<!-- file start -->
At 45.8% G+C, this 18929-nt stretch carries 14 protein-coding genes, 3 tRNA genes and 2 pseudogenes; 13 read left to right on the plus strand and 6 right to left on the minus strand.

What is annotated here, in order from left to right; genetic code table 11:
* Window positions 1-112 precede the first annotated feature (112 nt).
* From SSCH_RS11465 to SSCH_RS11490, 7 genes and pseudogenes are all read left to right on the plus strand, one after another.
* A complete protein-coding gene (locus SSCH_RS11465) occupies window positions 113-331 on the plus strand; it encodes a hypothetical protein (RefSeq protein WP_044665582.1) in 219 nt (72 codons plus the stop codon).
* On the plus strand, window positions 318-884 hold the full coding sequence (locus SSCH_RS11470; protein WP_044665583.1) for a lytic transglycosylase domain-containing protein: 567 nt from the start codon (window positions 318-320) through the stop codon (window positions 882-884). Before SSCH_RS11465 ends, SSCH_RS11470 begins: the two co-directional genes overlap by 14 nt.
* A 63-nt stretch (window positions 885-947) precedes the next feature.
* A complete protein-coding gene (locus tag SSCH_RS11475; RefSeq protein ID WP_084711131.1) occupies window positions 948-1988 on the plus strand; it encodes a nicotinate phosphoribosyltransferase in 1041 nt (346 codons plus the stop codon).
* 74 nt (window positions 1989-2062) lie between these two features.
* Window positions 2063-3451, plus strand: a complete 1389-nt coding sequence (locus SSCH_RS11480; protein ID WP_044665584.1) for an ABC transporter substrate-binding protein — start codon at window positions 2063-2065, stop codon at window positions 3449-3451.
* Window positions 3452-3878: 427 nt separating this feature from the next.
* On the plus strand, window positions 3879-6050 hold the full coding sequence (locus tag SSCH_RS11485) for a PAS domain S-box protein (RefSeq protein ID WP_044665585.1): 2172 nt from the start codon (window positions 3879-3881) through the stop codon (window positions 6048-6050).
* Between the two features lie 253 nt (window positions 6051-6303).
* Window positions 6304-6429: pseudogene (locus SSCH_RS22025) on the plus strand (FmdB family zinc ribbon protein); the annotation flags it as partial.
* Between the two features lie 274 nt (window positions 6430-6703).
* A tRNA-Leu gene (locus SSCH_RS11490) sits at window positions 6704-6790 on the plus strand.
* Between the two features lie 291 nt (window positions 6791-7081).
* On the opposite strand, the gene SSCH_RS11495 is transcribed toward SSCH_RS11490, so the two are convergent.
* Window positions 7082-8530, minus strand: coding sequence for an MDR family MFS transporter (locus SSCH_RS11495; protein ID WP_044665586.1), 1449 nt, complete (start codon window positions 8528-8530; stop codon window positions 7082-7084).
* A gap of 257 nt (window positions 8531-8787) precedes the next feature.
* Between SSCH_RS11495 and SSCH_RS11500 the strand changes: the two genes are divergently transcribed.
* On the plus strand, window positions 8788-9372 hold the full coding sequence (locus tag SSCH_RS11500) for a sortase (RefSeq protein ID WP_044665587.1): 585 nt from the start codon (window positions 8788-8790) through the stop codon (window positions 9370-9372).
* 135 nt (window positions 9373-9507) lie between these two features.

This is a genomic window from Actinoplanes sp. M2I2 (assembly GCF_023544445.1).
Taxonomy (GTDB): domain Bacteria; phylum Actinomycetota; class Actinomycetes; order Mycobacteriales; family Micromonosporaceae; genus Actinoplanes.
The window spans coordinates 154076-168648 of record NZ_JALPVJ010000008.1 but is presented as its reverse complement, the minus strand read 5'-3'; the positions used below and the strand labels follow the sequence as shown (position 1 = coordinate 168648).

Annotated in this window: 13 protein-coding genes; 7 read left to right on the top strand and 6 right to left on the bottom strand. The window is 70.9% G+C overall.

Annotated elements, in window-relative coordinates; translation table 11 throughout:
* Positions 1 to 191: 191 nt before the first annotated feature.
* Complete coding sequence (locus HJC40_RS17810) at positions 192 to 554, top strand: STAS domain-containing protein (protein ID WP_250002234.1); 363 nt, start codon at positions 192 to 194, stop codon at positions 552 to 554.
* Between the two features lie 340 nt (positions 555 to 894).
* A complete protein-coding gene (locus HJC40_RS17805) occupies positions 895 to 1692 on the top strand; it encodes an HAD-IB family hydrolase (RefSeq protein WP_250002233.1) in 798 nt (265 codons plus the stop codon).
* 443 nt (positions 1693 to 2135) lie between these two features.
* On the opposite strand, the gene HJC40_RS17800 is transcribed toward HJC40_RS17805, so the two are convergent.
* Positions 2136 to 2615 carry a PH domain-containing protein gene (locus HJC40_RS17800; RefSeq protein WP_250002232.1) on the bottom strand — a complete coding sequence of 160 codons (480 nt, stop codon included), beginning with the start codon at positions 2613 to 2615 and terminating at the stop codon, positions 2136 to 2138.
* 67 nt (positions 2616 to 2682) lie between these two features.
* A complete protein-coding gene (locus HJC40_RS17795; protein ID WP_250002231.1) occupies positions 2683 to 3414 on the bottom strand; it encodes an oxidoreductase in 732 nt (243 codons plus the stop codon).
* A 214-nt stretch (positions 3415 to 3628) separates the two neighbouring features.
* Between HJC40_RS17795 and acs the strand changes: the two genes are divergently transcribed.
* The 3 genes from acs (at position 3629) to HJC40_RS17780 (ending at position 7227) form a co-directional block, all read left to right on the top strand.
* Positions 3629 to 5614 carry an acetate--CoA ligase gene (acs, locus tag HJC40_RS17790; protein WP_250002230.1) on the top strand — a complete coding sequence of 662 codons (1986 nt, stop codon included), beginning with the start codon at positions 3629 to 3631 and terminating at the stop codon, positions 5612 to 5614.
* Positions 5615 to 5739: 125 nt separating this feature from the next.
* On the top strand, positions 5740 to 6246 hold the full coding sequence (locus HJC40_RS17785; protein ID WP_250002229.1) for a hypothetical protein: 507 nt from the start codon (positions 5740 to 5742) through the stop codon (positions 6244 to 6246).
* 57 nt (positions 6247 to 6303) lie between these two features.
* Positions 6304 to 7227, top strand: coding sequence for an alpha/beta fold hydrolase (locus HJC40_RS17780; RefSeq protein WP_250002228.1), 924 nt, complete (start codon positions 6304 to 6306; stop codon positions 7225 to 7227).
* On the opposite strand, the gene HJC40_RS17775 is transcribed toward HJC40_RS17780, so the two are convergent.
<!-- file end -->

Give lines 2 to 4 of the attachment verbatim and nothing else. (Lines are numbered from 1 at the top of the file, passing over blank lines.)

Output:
What is annotated here, in order from left to right; genetic code table 11:
* Window positions 1-112 precede the first annotated feature (112 nt).
* From SSCH_RS11465 to SSCH_RS11490, 7 genes and pseudogenes are all read left to right on the plus strand, one after another.